Testing…the surgeon’s approach

I played a lot of volleyball in a bygone life :-) and subsequently ruined my knees to the extent that I needed surgery. I got a shock when the surgeon (after a series of x-rays and checks) said to me: "Of course, we’ll only know once we’re in there".

So here’s a body part (a knee) that’s had hundreds of thousands of years to evolve, so you’d expect that knees are pretty much the same world wide, yet an experienced and qualified surgeon puts the "we cant be 100% sure" caveat before chopping me open.

I wish we could apply the same process to testing of IT software.  I remember reading about the mantra of "its harder to fix bugs once they’re in production" and that’s certainly true.  However, somewhere along the way, that became the justification for test cycles being incredibly long and mind-bogglingly detailed.  If my Finance software can’t balance the books, then yes, that’s a big drama.  But if the "Save" button is a shade of blue that didn’t match the design screen shots – is it really worth holding back the production implementation? There are two problems with a mantra of "we will find every possible defect":

1) You can find defects in software almost ad infinitum.  They just get less and less severe, and your testing cycle bottlenecks you entire IT department.

2) You create a false confidence in the testing.  "Hell, if we spent 12 months in testing, then we’ll never find any bugs once we go to Production." 

So I say – Why not take the surgeons approach?  Sure, we’ll test the product to a reasonable level of satisfaction, but we’ll readily accept the fact that the ultimate test ground is only Production.  "We’ll only know when its in there".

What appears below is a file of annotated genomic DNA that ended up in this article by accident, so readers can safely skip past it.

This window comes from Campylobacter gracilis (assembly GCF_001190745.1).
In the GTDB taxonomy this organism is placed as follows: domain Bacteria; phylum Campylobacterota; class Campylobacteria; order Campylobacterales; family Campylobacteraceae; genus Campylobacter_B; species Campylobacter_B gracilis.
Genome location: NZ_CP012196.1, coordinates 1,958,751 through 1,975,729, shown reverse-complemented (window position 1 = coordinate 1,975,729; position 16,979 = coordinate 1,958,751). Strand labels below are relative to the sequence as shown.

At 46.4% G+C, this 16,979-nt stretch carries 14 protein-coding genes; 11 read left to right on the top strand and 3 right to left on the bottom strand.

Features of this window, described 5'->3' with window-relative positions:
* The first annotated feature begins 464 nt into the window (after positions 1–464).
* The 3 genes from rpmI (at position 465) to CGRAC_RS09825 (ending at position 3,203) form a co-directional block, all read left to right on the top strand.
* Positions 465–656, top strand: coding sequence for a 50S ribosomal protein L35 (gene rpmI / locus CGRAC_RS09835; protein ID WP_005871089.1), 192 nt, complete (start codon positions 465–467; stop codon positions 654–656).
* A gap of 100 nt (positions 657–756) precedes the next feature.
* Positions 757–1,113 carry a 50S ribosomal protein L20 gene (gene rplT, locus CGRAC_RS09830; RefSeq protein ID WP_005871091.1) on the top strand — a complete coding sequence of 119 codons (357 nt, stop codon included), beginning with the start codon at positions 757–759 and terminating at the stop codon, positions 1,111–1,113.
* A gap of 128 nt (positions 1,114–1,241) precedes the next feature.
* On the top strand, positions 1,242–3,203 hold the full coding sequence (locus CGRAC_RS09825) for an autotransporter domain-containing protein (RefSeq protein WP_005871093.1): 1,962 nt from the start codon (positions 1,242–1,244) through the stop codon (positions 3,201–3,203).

4 thoughts on “Testing…the surgeon’s approach

  1. So testing is still a huge bottleneck? Some things change, at XXXX most things stay the same :-P

    Connor – I’ve edited the company name in the interests of good blogging ethics

  2. My present employer has eliminated the testing bottleneck completely – we’ve developed in production environment for 18 years ;-)

    Yes, we have made mistakes that have cost the company money (also sometimes big money), but the savings over 18 years have been manyfold the loss. When boss gets an idea for something that helps the business, we just code it, and if users start calling in with “help, you broke the system”, we fix it. Business gets new functionality sometimes hours after the idea is born – the business keeps ahead of competition that way.

    Not saying this works for everybody. I wouldn’t like the surgeon to say “let’s open him and see” without even first taking x-rays. Just saying to keep an open mind and look at the whole process, sometimes the gains you get from accepting a bit of risk far outweighs the downsides.

    I think it is a matter of finding the right balance of risk versus stifling rigidity. Our balance of relatively “high risk” would not fit a financial institution, but not everybody needs to have the same low level of risk as a bank, many would probably benefit from accepting just a slightly higher risk (without necessarily doing our go-for-broke cowboy coding method ;-)

  3. Interesting observation. I think it is an observation about creating a varying matrix of risk-reward net wins. Okay – I know exactly what I meant by that but unless you already know what I mean it probably requires some explanation. It is very much akin to Cary Millsap’s “Clearly Thinking” explanation of useful service level statements of performance goals: http://method-r.com/papers/file/44-thinking-clearly-about-performance.

    For example: “The Track Shipment task must complete in less than .5 seconds in at least 99.9% of executions” is akin to “Testing must be sufficient to prevent a new feature from making sales impossible for more than 20 minutes.” (Presumably you could fix or back out a change.)

    But some functionality and systems are more akin to a heart pumping than your knee working well enough at low enough pain levels for you to walk about.

    If you’re introducing an improvement to a system that is like a pumping heart or has security and correctness concerns like the bank Kim mentioned, then you will have very rigorous testing requirements indeed. If the heart has stopped, your system has been breached, or transaction results yield wrong bank account results in a crisis your level of testing might be “it doesn’t generate an error on one simple test case.”

    All this because what I really wanted to say is: Don’t schedule your orthopedic surgeon to do your heart transplant.

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